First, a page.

Jan 202014

(Austin Weber turns in the following show report, and we are once again grateful to Nik Vechery for the kickass photos accompanying his write-up.)

A few weeks ago I worked with a Long Island based group named Cryptodira to premiere their new EP An Unmarked Grave here at NCS. So when I found out they had tour plans that included a date in my hometown of Louisville, I knew to call photographer Nik Vechery, and the plan was set to cover the show.

Nik, as usual, spent the night drinking piss-poor PBR’s while I imbibed some higher-class microbrews that I’ve previously enjoyed called Zombie Dust and Gumballhead. Both are made by Three Floyds Brewery based in neighbouring Munster, Indiana. Each beer has a strange hop that features a unique (to my tastebuds) mango aftertaste that is mouthgasmically sublime.

I also met one-time guest NCS contributor and frequent commenter This is The News aka Tom and his wife, who apparently also reads No Clean Singing. But enough about beer and interwebz-real-life collisions, there was a show after all. What follows is a live music assessment formed by yours truly, the hermit hornswoggler.


Well, somebody had to open the show, and that honor went to a local band I was unfamiliar with called Left In Despair. It was deathcore by numbers with a bit of metalcore thrown in for good measure.

As usual, a lone slamdance warrior fought the air valiantly during their set.





Fall Of The Albatross from Queens were the other group on tour with Cryptodira, and they were a band of progressive meets fusion fucknuts. Their sound is a strange sort of technical, jazzy, schizophrenic, and thoroughly enjoyable instrumental metal, spiked with terrifying mathcore and infused with Latin and funk elements. Or, as their bassist Robert Anderson put it to me, “We are ADD metal”.

They lost their vocalist a year ago, and decided to continue sans vocals, and as I found out after their set upon asking, most of it was new material written purely instrumentally. There was a lot of contrast and push and pull in their music. It wasn’t plodding or purely ethereal like a lot of instrumental music. No, often Fall Of The Albatross was a razor-sharp machine churning out frenzied, titanic, twisting riffs, accompanied by
extraterrestrial tapping, bombastic bass bombings, and powerful dynamic drumming that rumbled like a steamroller. Which is to say, they aren’t delicate chill-out instrumental music. Overall, they are the sort of group you need to pay close attention to and replay often to catch everything.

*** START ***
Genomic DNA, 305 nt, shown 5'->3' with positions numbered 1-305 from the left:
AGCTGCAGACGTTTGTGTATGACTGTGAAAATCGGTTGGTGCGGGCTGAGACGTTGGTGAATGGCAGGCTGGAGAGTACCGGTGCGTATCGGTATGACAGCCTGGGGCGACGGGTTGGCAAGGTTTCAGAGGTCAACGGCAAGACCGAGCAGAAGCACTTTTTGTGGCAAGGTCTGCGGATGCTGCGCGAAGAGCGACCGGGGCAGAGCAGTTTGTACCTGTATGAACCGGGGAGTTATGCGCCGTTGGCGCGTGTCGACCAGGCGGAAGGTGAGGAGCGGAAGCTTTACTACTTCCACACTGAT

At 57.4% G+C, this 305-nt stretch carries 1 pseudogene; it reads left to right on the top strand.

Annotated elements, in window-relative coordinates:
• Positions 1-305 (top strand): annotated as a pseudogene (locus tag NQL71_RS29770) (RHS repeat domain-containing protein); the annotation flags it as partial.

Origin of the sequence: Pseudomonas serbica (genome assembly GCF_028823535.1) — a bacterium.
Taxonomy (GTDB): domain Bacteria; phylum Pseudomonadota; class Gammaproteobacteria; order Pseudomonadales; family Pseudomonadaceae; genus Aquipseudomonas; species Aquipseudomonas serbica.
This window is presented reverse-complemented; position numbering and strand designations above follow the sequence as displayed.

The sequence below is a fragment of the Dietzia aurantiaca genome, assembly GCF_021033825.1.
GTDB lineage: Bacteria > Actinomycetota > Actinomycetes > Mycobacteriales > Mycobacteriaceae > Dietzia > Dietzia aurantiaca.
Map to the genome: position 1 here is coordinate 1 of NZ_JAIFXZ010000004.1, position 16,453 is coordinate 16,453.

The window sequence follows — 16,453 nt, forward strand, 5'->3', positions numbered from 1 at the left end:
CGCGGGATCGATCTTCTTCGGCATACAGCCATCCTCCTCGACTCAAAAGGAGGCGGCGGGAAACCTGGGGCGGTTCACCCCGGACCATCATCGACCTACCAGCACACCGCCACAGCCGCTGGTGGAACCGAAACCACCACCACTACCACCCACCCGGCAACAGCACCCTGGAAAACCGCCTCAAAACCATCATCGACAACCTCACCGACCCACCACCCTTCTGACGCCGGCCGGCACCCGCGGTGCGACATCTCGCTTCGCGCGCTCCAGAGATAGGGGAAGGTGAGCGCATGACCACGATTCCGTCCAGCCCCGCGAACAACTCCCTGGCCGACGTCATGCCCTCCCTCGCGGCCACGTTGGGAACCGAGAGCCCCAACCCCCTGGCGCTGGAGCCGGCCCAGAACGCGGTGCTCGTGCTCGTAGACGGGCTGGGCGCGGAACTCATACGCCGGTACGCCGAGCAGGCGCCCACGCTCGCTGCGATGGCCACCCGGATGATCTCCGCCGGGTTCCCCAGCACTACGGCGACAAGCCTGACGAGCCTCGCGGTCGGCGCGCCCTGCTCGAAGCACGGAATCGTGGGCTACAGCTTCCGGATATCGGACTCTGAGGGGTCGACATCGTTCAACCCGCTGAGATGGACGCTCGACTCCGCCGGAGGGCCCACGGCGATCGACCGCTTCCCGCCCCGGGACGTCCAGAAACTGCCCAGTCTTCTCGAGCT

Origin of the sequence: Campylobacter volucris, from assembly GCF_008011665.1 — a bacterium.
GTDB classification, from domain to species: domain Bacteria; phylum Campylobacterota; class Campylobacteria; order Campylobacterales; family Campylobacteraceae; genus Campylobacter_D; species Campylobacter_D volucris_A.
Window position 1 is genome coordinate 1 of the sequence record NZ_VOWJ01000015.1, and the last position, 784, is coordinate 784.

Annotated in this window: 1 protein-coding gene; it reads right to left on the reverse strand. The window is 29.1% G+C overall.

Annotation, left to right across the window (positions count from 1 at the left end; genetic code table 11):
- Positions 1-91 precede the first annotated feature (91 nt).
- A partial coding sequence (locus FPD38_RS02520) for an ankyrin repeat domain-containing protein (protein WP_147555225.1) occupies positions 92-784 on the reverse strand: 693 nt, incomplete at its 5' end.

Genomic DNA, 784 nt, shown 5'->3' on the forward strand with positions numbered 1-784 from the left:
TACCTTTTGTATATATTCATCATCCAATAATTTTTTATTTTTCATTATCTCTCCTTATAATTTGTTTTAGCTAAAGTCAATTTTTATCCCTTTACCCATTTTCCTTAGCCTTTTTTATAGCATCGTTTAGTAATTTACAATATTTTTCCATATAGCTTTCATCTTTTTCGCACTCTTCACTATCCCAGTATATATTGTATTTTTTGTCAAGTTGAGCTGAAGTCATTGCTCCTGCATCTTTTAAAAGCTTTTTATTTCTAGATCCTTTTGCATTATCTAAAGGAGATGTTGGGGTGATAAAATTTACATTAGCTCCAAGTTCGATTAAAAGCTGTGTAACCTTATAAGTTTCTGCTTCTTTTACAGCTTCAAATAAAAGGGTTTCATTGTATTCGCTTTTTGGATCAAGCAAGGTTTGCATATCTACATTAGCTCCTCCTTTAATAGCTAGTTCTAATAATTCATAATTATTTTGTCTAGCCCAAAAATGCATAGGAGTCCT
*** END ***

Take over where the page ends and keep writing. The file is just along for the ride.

Another highlight was the way their guitarist, Harold, found time to accent their music with keyboard parts in between shredding his ass off. It was also a plus that they energetically moved around on stage while playing some buckwild difficult material. Also, as Nik wanted me to mention in reference to their bassist, “so many strings” — a worthy observation, as he was an explosive rhythmic force.

If I had to compare them to one group, I would say they are similiar to the defunct mathcore/jazz metal of Lyebymistake, a reference point Fall Of The Albatross themselves told me they had been compared to by the guitarist of Scale The Summit when they played with them, no less. Since they have no material recorded in their current instrumental form, I’m going to link to some live videos so you can get an idea of what they sound like. Fall Of The Albatross are certainly an exciting band to watch out for, and you can expect to hear more about them here at NCS as they get closer toward releasing their upcoming full-length.




For those not in the know, “Cryptodira” is the taxonomic name for one of the two main types of turtles. So in essence, Cryptodira is turtle metal! For those not in the know, Cryptodira is one of a handful of bands playing progressive death metal that does more than merely contain some clean singing. What they do draws from so many different places and then re-combines the elements in interesting ways. If you want an idea of what this merger might sound like, imagine a mix of Between The Buried And Me and East Of The Wall and intersperse that with thick grooves and mathcore moments. The end result finds a delicate balance, cycling constantly between crushing and calming sounds.